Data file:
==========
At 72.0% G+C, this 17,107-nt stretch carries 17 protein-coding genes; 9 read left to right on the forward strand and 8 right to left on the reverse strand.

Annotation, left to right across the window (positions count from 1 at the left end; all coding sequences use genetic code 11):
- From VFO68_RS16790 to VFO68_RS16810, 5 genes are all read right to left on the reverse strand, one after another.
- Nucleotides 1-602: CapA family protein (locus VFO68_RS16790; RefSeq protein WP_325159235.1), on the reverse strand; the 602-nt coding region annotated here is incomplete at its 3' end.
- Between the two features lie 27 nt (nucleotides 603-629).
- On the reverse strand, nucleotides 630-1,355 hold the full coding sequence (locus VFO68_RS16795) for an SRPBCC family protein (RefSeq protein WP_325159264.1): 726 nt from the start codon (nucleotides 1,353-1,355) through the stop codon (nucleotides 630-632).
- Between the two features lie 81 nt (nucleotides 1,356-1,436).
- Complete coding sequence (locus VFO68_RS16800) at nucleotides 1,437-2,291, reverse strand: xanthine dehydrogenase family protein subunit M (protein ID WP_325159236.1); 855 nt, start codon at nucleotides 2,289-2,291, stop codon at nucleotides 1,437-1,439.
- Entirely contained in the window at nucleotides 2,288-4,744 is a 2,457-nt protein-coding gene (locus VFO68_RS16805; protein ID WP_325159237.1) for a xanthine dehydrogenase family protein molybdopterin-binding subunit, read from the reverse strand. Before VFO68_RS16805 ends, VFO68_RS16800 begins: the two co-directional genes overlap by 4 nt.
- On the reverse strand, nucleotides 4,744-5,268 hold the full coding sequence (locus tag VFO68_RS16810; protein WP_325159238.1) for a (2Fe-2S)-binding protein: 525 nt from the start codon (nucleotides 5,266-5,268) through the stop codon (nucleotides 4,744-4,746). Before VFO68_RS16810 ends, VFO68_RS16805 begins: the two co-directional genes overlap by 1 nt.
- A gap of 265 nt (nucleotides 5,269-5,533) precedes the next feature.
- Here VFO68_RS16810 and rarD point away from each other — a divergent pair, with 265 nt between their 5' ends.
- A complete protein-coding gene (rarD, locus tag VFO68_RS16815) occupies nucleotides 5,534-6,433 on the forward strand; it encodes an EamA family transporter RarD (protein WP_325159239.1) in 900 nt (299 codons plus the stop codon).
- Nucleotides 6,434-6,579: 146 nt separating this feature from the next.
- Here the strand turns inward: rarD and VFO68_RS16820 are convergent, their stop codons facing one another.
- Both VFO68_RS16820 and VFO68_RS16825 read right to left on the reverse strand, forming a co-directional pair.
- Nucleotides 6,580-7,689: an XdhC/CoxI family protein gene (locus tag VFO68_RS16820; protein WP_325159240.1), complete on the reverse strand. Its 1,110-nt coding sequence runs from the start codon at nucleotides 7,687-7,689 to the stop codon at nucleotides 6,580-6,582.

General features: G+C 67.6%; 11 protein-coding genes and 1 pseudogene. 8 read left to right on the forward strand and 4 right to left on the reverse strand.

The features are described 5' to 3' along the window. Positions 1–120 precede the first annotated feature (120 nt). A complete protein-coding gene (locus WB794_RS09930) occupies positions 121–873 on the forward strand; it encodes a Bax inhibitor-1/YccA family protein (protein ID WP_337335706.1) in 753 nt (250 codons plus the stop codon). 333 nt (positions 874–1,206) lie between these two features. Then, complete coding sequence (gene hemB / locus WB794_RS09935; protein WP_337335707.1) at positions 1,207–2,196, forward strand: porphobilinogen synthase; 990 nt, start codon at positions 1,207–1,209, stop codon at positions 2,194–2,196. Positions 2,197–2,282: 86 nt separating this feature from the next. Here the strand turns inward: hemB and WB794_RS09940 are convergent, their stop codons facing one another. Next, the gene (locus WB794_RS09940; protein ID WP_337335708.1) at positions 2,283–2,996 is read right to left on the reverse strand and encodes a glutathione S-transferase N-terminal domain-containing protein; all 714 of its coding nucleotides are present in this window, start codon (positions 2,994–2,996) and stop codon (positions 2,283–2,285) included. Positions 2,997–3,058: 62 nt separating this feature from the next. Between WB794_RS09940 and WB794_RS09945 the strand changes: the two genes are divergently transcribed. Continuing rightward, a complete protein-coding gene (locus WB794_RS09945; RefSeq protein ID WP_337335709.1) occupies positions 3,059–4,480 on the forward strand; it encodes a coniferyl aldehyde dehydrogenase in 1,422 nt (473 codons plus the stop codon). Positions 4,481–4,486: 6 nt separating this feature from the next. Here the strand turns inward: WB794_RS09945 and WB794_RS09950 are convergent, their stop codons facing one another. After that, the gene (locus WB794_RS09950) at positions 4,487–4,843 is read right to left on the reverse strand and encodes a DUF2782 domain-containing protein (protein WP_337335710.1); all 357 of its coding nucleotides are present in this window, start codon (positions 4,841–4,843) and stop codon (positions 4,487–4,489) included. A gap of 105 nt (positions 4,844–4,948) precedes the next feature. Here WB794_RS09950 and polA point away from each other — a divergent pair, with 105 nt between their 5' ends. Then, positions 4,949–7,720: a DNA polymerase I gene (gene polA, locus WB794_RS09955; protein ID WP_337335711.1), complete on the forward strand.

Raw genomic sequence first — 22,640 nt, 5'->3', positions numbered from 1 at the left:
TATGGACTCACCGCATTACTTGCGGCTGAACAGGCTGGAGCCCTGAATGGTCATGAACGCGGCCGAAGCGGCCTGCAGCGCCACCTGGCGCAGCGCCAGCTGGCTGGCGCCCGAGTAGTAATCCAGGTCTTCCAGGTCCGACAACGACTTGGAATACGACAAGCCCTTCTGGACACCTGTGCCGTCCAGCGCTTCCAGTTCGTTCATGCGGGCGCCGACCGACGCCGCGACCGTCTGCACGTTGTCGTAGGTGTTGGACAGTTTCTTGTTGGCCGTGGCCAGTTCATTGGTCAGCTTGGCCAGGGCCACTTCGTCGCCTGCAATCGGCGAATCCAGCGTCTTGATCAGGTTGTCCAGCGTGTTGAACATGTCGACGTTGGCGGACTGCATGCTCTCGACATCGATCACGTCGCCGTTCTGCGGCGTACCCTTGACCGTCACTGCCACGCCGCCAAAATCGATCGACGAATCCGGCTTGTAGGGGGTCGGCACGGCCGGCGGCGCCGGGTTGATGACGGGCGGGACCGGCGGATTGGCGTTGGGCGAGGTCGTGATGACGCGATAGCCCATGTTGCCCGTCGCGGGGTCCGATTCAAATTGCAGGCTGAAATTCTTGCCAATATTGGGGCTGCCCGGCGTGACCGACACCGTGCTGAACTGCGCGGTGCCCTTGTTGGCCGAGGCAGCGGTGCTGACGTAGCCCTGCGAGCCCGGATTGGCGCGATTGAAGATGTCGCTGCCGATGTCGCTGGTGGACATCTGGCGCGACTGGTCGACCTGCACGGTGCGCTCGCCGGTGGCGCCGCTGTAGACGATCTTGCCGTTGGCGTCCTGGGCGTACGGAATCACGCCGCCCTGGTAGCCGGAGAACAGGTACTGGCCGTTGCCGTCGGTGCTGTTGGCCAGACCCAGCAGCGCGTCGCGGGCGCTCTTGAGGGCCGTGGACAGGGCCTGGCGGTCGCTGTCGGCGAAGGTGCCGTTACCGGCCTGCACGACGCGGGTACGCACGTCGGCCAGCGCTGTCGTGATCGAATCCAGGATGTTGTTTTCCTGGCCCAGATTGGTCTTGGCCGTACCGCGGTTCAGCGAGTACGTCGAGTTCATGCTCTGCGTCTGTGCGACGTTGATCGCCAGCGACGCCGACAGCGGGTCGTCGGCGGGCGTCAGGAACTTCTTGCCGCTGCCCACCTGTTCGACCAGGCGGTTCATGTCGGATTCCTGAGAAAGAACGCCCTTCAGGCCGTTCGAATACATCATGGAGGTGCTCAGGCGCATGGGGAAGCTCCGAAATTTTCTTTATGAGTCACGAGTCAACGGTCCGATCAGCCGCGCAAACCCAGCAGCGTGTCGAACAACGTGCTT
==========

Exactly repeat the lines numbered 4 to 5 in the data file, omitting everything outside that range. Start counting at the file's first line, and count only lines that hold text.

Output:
- Nucleotides 1-602: CapA family protein (locus VFO68_RS16790; RefSeq protein WP_325159235.1), on the reverse strand; the 602-nt coding region annotated here is incomplete at its 3' end.
- Between the two features lie 27 nt (nucleotides 603-629).